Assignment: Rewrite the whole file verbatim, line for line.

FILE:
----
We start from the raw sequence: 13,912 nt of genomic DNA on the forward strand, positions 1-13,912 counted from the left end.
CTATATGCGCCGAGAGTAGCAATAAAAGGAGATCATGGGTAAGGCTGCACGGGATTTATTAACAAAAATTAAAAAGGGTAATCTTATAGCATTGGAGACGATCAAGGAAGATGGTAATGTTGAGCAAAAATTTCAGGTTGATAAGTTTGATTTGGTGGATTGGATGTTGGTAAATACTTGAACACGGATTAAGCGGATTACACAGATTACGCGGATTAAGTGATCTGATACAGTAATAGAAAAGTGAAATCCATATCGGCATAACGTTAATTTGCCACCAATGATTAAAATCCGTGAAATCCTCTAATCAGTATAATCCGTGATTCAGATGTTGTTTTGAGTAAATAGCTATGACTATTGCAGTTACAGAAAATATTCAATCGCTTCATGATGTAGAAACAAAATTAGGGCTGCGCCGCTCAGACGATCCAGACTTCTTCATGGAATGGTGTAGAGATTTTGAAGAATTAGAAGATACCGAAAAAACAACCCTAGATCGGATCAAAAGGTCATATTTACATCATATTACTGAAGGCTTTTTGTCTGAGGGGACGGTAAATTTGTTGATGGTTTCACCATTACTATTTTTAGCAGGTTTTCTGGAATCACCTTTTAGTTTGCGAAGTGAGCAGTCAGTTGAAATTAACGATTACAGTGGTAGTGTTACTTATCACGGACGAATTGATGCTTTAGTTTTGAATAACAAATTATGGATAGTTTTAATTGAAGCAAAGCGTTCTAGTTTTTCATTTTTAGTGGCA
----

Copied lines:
We start from the raw sequence: 13,912 nt of genomic DNA on the forward strand, positions 1-13,912 counted from the left end.
CTATATGCGCCGAGAGTAGCAATAAAAGGAGATCATGGGTAAGGCTGCACGGGATTTATTAACAAAAATTAAAAAGGGTAATCTTATAGCATTGGAGACGATCAAGGAAGATGGTAATGTTGAGCAAAAATTTCAGGTTGATAAGTTTGATTTGGTGGATTGGATGTTGGTAAATACTTGAACACGGATTAAGCGGATTACACAGATTACGCGGATTAAGTGATCTGATACAGTAATAGAAAAGTGAAATCCATATCGGCATAACGTTAATTTGCCACCAATGATTAAAATCCGTGAAATCCTCTAATCAGTATAATCCGTGATTCAGATGTTGTTTTGAGTAAATAGCTATGACTATTGCAGTTACAGAAAATATTCAATCGCTTCATGATGTAGAAACAAAATTAGGGCTGCGCCGCTCAGACGATCCAGACTTCTTCATGGAATGGTGTAGAGATTTTGAAGAATTAGAAGATACCGAAAAAACAACCCTAGATCGGATCAAAAGGTCATATTTACATCATATTACTGAAGGCTTTTTGTCTGAGGGGACGGTAAATTTGTTGATGGTTTCACCATTACTATTTTTAGCAGGTTTTCTGGAATCACCTTTTAGTTTGCGAAGTGAGCAGTCAGTTGAAATTAACGATTACAGTGGTAGTGTTACTTATCACGGACGAATTGATGCTTTAGTTTTGAATAACAAATTATGGATAGTTTTAATTGAAGCAAAGCGTTCTAGTTTTTCATTTTTAGTGGCA